Most people born since the advent of the filing cabinet and the computer have spent a lifetime using a hierarchical folder-based mental model for their knowledge. For greater value and efficiency one needs to get away from this model and move toward linking individual ideas together in ways that they can more easily be re-used.

      To accomplish this many people use an index-based method that uses topical or subject headings which can be useful. However after even a few years of utilizing a generic tag (science for example) it may become overwhelmed and generally useless in a broad search. Even switching to narrower sub-headings (physics, biology, chemistry) may show the same effect. As a result one will increasingly need to spend time and effort to maintain and work at this sort of taxonomical system.

      The better option is to directly link related ideas to each other. Each atomic idea will have a much more limited set of links to other ideas which will create a much more valuable set of interlinks for later use. Limiting your links at this level will be incredibly more useful over time.

      One of the biggest benefits of the physical system used by Niklas Luhmann was that each card was required to be placed next to at least one card in a branching tree of knowledge (or a whole new branch had to be created.) Though he often noted links to other atomic ideas there was at least a minimum link of one on every idea in the system.

      For those who have difficulty deciding where to place a new idea within their system, it can certainly be helpful to add a few broad keywords of the type one might put into an index. This may help you in linking your individual ideas as you can do a search of one or more of your keywords to narrow down the existing ones within your collection. This may help you link your new idea to one or more of those already in your system. This method may be even more useful and helpful for those who are starting out and have fewer than 500-1000 notes in their system and have even less to link their new atomic ideas to.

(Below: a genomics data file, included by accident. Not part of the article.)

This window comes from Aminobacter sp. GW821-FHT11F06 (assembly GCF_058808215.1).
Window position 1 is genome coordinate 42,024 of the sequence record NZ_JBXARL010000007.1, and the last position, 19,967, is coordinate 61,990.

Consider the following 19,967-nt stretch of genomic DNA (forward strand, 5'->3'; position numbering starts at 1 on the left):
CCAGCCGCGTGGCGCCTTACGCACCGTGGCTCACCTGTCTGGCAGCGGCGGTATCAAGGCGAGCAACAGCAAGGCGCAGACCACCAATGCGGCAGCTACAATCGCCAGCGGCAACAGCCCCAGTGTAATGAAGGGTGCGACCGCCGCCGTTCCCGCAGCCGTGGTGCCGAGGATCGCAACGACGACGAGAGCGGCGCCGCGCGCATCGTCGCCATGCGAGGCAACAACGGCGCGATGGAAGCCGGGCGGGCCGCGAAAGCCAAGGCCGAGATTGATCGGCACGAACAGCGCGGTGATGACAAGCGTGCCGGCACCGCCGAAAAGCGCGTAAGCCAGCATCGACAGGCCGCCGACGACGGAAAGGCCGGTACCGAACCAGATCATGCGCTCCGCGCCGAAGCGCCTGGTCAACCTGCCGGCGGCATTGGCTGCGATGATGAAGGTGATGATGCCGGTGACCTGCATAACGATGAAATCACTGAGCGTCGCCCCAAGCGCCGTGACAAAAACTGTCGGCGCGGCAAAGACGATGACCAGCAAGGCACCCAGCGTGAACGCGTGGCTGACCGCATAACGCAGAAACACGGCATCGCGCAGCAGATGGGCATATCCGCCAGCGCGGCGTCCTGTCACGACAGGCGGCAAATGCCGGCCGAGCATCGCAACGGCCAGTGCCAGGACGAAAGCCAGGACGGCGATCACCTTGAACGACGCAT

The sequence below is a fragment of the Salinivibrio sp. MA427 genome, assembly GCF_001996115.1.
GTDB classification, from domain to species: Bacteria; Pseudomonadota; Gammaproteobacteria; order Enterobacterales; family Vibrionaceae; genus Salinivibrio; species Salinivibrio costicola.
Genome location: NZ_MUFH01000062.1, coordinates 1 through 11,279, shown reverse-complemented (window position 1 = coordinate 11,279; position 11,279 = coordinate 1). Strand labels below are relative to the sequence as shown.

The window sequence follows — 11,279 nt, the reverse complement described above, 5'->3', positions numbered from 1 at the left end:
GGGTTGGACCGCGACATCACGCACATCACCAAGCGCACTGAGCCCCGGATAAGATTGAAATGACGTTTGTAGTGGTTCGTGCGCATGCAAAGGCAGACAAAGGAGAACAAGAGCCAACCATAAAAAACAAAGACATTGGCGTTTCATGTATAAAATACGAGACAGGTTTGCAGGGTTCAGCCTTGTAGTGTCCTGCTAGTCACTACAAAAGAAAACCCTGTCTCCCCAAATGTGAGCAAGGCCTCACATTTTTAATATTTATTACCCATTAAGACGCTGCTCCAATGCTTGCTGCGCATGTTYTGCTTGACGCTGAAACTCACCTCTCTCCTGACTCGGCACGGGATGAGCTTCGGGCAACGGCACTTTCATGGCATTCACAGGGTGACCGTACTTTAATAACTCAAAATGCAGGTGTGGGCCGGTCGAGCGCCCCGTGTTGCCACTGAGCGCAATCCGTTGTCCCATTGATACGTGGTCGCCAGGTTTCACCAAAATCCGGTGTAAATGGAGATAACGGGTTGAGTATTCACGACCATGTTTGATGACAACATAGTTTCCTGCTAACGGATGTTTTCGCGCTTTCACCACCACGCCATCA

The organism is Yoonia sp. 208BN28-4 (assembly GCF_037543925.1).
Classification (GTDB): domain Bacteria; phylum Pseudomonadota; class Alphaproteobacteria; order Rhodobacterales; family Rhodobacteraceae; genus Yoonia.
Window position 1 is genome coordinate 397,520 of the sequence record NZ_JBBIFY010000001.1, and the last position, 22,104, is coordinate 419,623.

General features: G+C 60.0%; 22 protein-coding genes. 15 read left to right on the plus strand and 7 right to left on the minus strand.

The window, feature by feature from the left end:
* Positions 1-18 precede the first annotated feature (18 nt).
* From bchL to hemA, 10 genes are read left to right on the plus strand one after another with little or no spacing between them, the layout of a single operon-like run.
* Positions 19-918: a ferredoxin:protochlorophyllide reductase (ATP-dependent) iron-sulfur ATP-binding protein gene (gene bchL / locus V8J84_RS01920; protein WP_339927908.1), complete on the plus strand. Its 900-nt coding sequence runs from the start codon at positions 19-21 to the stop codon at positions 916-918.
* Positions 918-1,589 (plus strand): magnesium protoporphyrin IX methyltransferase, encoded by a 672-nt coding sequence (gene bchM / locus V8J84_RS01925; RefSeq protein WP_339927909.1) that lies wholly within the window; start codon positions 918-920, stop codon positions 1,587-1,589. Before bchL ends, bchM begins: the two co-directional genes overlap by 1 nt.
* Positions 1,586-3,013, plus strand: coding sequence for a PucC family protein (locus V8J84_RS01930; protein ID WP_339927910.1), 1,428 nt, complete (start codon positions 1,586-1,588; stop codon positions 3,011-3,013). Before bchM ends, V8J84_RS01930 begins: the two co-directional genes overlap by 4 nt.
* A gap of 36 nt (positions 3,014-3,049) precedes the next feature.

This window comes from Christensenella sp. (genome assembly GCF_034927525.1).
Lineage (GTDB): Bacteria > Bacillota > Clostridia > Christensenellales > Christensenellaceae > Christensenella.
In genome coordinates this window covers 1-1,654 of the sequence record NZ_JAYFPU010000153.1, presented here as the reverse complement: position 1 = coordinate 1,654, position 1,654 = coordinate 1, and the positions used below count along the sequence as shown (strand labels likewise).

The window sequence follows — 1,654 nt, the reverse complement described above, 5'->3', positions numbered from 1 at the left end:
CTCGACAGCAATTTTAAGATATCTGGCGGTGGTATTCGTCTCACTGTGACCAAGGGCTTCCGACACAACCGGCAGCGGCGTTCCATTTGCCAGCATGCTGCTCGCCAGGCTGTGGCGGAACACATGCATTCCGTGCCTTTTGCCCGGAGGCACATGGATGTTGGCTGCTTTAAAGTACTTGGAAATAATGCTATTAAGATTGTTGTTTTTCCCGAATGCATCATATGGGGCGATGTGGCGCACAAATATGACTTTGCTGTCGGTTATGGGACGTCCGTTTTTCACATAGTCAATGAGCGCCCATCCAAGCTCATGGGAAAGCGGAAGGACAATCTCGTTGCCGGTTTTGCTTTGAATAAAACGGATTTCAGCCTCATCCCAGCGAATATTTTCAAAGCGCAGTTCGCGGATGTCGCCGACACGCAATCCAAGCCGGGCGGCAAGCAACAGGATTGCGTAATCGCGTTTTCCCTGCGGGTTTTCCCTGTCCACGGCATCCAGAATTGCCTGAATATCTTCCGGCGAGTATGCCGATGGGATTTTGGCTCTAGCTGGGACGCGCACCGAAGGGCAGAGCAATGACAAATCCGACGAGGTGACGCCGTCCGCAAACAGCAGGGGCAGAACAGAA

For those who have graphical systems, it may be helpful to look for one or two individual "tags" in a graph structure to visually see the number of first degree notes that link to them as a means of creating links between atomic ideas.

      To have a better idea of a hierarchy of value within these ideas, it may help to have some names and delineate this hierarchy of potential links. Perhaps we might borrow some well ideas from library and information science to guide us? There's a system in library science that uses a hierarchical set up using the phrases: "broader terms", "narrower terms", "related terms", and "used for" (think alias or also known as) for cataloging books and related materials.

      We might try using tags or index-like links in each of these levels to become more specific, but let's append "connected atomic ideas" to the bottom of the list.

      Here's an example: